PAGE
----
These Two Emergency Documents Are Critical During the Spread of COVID-19


Lauren Pitman

Author, Attorney

Life in Washington state has been altered in ways I never could have imagined just ten days ago. My state has been one of the hardest hit (so far) by the new coronavirus, and I have watched as the people in my community try to exert some control over these unprecedented changes to American life.

Some have looked for control in stockpiling groceries or cleaning supplies. Others have made plans to isolate for weeks. In such a time, there is no “right” response, except the response that helps you feel calm, prepared, and in control.

There is one action that might really give you some control—especially if you do contract the illness, which an estimated one-third of the Americans could—and that is making or updating your emergency health care documents. That means ensuring your durable power of attorney and your health care directive are current, signed, and easy to access in an emergency.

I have some clients who desperately want to make changes to their health care documents, but they are in lockdown where I cannot reach them. I am telling you this in the hope that you will take action and avoid a similar situation:

If your documents are outdated or lost, or if you have never created emergency health care documents, get in touch with an estate planning attorney and protect yourself and the people you love.

Make a Durable Power of Attorney Document

If you contract COVID-19, the illness caused by coronavirus, you want to know that you have appointed someone you trust who could make your medical or financial decisions if you could not act for yourself. 

The person closest to you—even your spouse—does not automatically have this power, depending on your state’s laws. You must have a durable power of attorney to appoint the person you choose. This person is called your agent or proxy.

You do not want to find yourself in a situation where there is no known agent to make your decisions, which causes stress and delays for the people who love you and want to see you get the best possible care.

This document is imperative for anyone over age 18. That includes your college-age child. You are not automatically your adult child’s agent. Your child must have a durable power of attorney to nominate the person of their choosing as health care or financial agent. While young people have had fewer cases of critical illness with COVID-19, this document works under many emergency circumstances, so it is nonetheless extremely important.

Make a Health Care Directive

Your health care directive is the other most important document in this pandemic. It offers guidance to health care providers and your health care agent if they must make medical decisions for you. 

Also called a living will, this document covers many different scenarios. If you filled out a living will five years ago or more, it is time to revisit the document and make sure it is current with your state’s laws and changes in the medical field.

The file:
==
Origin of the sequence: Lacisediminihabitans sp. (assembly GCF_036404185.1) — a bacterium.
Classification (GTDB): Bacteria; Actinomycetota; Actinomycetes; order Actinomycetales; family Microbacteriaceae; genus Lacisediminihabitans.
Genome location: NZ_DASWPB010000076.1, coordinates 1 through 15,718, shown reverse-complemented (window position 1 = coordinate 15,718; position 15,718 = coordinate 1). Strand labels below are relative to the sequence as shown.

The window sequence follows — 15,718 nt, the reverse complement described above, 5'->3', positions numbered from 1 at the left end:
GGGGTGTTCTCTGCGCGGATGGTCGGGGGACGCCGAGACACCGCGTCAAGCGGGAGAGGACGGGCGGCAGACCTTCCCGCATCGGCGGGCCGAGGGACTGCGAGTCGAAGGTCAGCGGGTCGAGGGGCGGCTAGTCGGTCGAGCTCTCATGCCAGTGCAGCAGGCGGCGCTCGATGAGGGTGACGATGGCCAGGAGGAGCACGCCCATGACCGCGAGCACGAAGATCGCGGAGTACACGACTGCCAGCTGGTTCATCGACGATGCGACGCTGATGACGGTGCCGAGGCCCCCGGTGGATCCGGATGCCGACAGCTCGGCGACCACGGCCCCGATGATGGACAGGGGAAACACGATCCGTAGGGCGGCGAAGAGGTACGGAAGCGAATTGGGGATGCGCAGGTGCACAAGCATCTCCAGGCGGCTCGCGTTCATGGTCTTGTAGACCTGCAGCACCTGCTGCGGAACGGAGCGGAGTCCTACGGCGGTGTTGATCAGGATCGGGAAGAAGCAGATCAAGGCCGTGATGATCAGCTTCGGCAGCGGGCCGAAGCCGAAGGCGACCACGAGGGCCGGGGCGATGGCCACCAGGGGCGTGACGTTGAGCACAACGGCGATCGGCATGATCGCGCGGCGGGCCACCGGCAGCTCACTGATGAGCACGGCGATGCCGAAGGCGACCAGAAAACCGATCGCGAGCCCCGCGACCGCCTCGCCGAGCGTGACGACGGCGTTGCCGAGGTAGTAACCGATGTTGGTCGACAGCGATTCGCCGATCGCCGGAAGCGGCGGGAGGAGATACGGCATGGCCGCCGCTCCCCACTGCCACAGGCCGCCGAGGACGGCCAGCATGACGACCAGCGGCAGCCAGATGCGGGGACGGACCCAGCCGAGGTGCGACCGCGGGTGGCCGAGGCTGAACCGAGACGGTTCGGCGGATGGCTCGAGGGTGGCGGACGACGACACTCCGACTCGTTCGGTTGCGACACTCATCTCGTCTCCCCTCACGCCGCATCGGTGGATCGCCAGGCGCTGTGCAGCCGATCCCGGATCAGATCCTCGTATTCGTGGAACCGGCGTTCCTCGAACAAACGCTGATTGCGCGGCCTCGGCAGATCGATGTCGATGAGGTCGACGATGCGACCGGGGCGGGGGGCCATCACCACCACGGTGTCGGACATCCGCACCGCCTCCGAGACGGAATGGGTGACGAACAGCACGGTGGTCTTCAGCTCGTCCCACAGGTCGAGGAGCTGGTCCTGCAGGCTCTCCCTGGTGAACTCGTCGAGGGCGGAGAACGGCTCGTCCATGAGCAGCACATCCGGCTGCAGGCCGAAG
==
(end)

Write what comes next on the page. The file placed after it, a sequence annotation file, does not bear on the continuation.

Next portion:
Your health care directive is not necessarily an absolute. Your agent may use it as a guideline, along with the specific circumstances of your emergency, to determine the best way to care for you. But your health care directive can offer a lot of peace of mind to your agent, who would be acting under stressful circumstances.

Make Them Accessible

These measures will be for nothing if your documents are not easily accessible in an emergency. You must tell your agent and other key people in your estate plan where to find them, and make sure they have permission to access the documents. You may even want to file the documents with your primary care physician and local hospital.

Other Documents

There are other documents that are part of an estate plan that could be very helpful in a crisis:

  • A HIPAA authorization form
  • Lists of your current bills and medications
  • And details about your medical history.

Comprehensive explanations of all of these documents can be found in the Side by Side Planner. The Planner also includes step-by-step instructions for choosing the right health care agent or financial agent.

I cross my fingers and hope that the worst that happens to your family is a few postponed events and minor inconveniences. But for many Americans, this pandemic has the possibility of altering our lives, and I want you to know that you have the capability of getting prepared. There’s no downside to creating these documents: they will be invaluable if your agent ever needs them, though I hope they never will.


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Disclaimer: The information contained in this article should not be considered tax or legal advice and is not a substitute for such advice. State and federal laws change frequently and the information in this article may not reflect your own state's laws or the most recent changes in state or federal law. For current tax and legal advice, please consult with an accountant or attorney licensed to practice in your state.

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